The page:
Choose a topic from Part 2B:

18. The Subject of Hope

1. Hope belongs to the order of appetency, not merely to the order of knowing. It is a striving for something. Now, it cannot be in the sense appetites, for hope as a theological virtue strives for the divine good, and the senses know nothing of this.Hence, hope belongs to the order of intellectual appetency, that is, it belongs to the will. Therefore, the proper subject of hope is the will. We recall, as we have done many times, that thesubject of anything is that in which the thing is properly said to reside, or by which the thing is possessed.

2. As we noticed elsewhere in our study, the virtue of hope is fulfilled in heaven. It is supplanted by the vision of God.When that which is hoped for is attained, the hope for it no longer exists. Hence, in heaven, hope does not exist.

3. The angels and the blessed souls in heaven have nothing further to hope for. But what of the damned? Do they hope for pardon and release? By no means. The damned know perfectly that they have actually and willfully rejected happiness, and they continue to reject it; hence, they do not hope for it. Hope exists only on earth and in purgatory. Man on earth hopes for heaven and the means to get there; souls in purgatory are sure of heaven, but they hope for their moment of being ready to enter it.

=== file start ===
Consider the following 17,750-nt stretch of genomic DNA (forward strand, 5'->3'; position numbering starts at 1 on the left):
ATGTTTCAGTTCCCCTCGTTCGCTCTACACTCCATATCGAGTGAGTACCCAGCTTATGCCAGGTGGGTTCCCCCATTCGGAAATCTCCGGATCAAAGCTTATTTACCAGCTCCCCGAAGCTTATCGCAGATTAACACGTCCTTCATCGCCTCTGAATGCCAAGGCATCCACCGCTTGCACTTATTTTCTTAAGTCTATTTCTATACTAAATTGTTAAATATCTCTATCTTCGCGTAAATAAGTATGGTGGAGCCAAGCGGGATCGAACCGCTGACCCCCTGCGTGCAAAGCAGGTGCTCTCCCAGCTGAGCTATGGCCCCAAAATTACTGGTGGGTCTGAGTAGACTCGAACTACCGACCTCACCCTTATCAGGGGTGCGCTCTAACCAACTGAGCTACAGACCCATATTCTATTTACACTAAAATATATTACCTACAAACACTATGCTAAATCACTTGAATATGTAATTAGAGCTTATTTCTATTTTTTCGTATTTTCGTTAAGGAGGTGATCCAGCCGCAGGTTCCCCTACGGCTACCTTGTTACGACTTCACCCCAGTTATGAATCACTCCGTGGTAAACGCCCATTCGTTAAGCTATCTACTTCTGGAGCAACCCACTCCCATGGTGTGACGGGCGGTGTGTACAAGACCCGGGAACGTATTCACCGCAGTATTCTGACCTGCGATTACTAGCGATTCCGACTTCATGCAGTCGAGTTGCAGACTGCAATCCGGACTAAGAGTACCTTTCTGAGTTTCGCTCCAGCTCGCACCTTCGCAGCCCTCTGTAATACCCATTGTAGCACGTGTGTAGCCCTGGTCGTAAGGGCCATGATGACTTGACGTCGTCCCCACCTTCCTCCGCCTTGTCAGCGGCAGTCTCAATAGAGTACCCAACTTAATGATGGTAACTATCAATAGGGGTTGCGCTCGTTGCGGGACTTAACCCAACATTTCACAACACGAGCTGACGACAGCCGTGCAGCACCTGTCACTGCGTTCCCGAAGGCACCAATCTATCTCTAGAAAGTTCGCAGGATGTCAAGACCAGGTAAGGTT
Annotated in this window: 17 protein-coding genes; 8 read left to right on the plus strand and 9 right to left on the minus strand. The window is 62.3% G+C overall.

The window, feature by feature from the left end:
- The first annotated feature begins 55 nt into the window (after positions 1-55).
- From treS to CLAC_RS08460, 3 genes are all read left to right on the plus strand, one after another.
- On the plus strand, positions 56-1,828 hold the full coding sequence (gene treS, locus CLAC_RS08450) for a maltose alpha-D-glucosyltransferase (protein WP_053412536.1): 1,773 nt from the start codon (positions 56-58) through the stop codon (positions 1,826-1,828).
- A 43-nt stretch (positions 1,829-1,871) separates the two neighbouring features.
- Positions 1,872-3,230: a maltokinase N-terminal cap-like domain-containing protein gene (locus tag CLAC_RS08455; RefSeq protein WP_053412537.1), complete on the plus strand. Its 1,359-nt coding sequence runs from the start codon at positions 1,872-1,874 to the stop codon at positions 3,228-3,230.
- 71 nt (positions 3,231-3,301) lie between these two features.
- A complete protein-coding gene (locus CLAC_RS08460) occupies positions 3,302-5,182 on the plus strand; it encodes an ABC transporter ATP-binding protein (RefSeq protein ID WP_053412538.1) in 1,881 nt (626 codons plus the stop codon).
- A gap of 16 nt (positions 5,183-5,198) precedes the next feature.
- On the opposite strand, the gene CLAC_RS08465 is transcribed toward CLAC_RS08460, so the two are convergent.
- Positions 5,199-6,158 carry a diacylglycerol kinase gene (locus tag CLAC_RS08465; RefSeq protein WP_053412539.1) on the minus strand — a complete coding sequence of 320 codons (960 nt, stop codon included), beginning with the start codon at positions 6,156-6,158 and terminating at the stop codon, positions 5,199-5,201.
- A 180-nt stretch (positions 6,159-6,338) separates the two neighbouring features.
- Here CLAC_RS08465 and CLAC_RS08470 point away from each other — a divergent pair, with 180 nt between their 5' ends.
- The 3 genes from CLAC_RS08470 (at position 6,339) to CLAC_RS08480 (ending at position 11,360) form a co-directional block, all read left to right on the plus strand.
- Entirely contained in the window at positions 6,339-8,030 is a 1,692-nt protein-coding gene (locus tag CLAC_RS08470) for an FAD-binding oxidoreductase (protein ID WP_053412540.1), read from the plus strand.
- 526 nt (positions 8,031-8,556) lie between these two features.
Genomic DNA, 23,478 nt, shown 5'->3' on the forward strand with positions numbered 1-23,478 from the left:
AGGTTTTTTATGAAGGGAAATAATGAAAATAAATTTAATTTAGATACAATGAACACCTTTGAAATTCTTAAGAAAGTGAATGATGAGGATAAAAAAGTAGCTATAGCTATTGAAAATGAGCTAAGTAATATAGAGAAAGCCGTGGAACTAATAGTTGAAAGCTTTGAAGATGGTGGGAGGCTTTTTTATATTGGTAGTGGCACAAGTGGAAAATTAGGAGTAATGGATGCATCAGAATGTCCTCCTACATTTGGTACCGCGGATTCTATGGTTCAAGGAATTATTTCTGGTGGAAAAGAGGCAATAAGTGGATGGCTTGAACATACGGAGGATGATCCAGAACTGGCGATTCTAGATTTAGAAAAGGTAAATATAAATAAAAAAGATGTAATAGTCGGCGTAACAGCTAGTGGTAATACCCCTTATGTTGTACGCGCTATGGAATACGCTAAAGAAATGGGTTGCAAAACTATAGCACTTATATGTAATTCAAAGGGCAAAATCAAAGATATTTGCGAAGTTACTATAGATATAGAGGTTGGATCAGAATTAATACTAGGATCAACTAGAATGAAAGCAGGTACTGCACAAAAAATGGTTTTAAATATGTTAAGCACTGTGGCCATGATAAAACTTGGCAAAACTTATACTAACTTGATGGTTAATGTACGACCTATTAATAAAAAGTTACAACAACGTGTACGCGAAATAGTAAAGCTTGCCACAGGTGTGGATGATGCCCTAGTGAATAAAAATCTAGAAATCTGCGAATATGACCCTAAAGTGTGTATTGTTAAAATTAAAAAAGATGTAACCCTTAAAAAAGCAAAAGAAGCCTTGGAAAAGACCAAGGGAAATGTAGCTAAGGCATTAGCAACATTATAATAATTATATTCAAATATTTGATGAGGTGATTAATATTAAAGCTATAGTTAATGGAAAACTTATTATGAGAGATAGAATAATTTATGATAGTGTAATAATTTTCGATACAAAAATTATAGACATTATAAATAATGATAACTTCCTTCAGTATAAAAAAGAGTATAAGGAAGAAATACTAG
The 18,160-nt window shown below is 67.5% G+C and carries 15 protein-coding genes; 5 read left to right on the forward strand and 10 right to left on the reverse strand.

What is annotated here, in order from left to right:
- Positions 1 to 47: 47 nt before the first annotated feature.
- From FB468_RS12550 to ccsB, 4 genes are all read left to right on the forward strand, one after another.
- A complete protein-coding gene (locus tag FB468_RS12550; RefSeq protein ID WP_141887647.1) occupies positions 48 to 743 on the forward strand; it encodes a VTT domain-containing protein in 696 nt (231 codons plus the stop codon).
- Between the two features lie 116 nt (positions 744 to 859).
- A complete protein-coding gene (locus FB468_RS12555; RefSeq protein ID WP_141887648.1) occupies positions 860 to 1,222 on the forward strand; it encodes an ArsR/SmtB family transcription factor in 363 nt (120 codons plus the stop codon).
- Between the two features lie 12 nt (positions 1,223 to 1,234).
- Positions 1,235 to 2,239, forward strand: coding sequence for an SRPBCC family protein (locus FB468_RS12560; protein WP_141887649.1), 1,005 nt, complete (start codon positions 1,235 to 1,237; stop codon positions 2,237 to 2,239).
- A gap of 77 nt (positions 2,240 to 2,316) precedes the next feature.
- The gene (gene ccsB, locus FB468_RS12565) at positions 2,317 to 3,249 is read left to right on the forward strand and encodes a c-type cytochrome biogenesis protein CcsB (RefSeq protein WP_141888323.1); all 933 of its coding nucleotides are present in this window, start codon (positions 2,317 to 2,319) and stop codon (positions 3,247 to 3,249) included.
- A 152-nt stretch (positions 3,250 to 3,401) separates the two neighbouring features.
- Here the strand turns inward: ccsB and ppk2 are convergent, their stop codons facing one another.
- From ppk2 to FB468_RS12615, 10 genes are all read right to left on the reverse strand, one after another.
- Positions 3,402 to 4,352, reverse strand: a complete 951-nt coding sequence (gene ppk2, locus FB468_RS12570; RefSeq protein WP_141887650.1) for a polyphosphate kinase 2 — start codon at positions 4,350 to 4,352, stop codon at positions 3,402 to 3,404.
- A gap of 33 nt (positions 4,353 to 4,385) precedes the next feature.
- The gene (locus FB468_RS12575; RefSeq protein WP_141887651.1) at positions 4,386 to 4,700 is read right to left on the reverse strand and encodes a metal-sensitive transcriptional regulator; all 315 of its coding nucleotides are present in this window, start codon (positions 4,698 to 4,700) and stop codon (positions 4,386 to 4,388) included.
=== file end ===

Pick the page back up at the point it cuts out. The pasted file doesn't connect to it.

4. Our hope for God and heaven gives us assurance - nay, it gives us certainty - that we shall attain what we hope for if we do our part. The certainty of this hope rests on the unfailing goodness and mercy of God, and on his absolute fidelity to his promises.

"A tree that is cultivated and guarded through the care of its owner produces its fruit at the expected time. "
St John of the Cross, OCD - Doctor of the Church

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"Let persons in the world sanctify themselves in their own houses, for neither the court, professions, or labour, are any hindrance to the service of God."
St Philip Neri

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"A person who rails at God in adversity, suffers without merit; moreover by his lack of resignation he adds to his punishment in the next life and experiences greater disquietude of mind in this life."
St Alphonsus de Liguori

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